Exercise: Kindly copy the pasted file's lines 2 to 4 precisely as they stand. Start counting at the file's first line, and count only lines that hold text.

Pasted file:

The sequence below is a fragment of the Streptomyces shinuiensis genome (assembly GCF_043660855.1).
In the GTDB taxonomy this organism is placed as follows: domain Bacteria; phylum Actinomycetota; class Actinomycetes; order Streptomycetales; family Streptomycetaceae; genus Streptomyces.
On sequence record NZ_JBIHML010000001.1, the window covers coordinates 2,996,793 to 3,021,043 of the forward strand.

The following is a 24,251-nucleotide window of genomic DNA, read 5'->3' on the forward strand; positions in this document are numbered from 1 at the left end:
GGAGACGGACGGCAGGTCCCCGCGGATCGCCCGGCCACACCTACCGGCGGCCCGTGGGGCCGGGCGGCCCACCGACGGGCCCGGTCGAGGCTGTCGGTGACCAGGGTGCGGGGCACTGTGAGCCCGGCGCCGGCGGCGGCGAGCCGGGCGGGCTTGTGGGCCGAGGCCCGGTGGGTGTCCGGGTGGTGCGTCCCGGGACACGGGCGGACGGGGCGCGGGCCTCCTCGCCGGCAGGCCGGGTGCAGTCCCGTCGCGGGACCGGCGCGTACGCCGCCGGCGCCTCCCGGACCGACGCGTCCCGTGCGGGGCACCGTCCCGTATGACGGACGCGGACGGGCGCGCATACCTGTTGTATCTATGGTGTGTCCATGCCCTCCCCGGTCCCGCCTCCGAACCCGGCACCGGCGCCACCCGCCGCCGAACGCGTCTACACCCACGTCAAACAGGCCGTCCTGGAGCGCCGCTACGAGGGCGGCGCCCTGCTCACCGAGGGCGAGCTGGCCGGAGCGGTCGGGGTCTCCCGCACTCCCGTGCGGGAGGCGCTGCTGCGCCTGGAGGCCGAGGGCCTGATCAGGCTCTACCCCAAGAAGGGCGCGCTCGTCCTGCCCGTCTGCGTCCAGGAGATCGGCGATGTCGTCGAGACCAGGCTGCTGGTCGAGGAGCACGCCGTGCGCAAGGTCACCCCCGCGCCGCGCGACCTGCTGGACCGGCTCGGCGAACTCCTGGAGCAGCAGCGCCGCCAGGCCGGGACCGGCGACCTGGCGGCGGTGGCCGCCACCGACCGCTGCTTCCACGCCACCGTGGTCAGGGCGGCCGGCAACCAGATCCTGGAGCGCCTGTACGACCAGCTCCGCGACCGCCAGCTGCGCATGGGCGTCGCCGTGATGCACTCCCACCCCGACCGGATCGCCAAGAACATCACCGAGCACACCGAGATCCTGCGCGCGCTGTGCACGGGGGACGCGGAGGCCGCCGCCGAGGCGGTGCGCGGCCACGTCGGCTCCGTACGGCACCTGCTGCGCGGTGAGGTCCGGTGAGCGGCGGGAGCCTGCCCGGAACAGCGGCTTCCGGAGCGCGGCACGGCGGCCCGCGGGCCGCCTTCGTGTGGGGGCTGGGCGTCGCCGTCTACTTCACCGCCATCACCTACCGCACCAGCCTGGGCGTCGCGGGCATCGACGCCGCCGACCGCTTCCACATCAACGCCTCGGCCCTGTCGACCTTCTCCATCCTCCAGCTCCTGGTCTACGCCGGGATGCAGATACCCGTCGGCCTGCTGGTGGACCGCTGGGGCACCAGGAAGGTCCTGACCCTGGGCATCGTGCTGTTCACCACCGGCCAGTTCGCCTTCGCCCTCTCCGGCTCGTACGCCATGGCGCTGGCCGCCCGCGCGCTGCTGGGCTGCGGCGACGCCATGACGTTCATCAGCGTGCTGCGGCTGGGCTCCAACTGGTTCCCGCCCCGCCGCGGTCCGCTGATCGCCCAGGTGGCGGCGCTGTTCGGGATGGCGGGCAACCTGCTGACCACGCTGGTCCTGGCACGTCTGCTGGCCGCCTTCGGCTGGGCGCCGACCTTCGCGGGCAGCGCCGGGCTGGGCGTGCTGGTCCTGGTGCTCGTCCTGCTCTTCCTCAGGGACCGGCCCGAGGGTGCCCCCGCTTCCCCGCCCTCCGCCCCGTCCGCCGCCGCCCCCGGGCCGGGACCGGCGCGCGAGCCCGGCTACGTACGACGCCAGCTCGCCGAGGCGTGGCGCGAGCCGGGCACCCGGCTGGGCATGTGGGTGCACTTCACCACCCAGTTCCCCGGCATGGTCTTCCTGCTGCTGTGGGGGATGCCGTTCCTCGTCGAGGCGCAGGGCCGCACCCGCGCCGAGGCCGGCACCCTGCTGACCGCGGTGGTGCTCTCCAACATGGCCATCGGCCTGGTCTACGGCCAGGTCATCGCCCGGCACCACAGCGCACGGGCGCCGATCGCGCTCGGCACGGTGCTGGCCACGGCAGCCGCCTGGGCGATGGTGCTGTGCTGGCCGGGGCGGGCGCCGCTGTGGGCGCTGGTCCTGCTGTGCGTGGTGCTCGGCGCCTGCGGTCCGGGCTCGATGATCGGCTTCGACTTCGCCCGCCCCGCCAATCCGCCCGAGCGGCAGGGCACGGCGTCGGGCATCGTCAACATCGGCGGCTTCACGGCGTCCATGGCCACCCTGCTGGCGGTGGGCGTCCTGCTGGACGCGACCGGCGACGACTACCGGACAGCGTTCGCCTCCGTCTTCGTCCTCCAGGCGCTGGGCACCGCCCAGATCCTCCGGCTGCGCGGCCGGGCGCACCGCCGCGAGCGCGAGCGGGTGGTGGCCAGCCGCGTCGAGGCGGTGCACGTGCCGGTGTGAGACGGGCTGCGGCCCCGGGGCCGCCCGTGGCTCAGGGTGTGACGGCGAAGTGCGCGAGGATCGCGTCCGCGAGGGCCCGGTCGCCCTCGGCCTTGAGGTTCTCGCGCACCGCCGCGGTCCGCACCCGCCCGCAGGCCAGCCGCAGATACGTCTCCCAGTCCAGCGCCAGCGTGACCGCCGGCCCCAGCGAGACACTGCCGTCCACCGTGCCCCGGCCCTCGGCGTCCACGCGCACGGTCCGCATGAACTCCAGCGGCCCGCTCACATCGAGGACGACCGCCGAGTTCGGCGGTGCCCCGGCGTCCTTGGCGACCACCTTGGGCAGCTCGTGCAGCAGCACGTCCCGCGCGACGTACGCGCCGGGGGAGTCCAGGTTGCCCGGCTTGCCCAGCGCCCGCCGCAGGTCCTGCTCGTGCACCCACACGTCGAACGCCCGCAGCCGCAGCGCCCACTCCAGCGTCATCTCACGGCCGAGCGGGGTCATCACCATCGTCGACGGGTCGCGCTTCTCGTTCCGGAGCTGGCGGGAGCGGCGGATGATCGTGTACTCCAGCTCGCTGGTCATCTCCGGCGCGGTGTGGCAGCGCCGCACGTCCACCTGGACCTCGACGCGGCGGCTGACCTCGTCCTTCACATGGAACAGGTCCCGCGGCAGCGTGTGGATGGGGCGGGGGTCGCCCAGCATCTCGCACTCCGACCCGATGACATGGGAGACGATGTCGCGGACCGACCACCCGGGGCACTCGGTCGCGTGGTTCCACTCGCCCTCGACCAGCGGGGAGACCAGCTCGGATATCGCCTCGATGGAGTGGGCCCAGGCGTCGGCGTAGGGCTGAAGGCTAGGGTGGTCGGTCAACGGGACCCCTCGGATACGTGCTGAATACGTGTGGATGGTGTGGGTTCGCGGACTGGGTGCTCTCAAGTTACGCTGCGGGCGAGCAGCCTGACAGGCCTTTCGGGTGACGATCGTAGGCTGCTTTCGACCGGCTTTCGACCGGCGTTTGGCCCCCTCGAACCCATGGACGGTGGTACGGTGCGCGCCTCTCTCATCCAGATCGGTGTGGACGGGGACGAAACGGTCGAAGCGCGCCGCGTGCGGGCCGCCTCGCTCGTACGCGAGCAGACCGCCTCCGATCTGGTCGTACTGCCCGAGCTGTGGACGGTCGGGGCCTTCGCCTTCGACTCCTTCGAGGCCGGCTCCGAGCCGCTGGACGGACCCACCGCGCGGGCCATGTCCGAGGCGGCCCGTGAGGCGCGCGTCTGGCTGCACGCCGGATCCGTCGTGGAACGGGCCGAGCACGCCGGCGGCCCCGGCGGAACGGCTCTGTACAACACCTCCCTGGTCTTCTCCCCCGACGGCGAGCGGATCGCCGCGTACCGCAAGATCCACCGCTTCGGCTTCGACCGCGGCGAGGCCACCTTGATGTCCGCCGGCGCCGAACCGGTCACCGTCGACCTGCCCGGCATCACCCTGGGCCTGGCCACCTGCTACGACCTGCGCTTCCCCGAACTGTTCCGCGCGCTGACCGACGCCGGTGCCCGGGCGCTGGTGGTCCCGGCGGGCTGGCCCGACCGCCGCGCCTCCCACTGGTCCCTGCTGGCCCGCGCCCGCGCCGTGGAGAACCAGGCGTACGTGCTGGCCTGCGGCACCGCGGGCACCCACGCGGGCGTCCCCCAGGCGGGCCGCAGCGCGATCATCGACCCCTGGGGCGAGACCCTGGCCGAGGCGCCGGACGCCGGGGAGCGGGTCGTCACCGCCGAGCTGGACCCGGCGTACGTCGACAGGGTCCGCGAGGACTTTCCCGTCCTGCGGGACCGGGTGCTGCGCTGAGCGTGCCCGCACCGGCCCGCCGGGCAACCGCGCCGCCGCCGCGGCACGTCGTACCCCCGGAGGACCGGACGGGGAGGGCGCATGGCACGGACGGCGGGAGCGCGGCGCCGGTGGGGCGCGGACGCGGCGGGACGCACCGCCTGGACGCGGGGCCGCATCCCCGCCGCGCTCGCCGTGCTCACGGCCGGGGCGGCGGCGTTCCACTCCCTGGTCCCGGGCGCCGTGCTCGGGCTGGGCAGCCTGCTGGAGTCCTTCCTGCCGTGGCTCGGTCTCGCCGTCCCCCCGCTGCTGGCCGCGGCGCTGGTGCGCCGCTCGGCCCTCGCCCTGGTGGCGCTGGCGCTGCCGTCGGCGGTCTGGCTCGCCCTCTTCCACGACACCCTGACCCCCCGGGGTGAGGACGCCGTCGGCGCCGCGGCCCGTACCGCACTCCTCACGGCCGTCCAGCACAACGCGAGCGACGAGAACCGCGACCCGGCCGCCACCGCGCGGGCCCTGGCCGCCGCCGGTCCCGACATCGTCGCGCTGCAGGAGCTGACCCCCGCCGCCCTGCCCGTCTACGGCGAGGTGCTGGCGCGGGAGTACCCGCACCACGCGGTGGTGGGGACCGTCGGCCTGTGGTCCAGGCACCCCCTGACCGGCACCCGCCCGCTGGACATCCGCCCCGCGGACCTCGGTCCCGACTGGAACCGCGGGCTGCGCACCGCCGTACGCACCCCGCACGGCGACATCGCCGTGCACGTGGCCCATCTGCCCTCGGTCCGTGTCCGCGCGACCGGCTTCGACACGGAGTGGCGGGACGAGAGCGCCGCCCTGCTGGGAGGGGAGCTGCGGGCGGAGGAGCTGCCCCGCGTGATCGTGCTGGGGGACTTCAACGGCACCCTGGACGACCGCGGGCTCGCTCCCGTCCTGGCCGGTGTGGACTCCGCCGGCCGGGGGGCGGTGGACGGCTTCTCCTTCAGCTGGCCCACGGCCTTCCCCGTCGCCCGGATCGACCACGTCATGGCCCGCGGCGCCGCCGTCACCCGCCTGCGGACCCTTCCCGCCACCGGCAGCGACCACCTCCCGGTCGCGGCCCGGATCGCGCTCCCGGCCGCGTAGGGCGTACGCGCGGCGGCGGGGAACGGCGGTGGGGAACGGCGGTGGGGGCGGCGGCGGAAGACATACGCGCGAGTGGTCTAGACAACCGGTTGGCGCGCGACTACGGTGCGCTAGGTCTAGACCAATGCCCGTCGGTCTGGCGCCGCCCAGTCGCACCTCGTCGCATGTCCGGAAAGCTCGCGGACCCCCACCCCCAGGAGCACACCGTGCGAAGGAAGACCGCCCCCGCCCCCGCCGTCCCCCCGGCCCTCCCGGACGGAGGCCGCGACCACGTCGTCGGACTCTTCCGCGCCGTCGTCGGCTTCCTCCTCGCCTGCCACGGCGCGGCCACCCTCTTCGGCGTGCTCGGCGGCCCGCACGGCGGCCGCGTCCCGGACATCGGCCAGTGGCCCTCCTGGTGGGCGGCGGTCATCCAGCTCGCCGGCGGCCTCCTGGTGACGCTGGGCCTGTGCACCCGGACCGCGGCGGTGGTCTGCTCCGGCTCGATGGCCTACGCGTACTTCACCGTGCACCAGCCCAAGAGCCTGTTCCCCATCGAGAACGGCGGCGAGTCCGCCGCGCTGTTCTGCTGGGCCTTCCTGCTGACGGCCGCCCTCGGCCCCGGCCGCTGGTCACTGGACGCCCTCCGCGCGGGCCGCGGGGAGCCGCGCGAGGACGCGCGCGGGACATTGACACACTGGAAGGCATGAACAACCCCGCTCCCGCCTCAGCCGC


In the GTDB taxonomy this organism is placed as follows: domain Bacteria; phylum Actinomycetota; class Actinomycetes; order Streptomycetales; family Streptomycetaceae; genus Streptomyces.
On sequence record NZ_JBIHML010000001.1, the window covers coordinates 2,996,793 to 3,021,043 of the forward strand.

The following is a 24,251-nucleotide window of genomic DNA, read 5'->3' on the forward strand; positions in this document are numbered from 1 at the left end: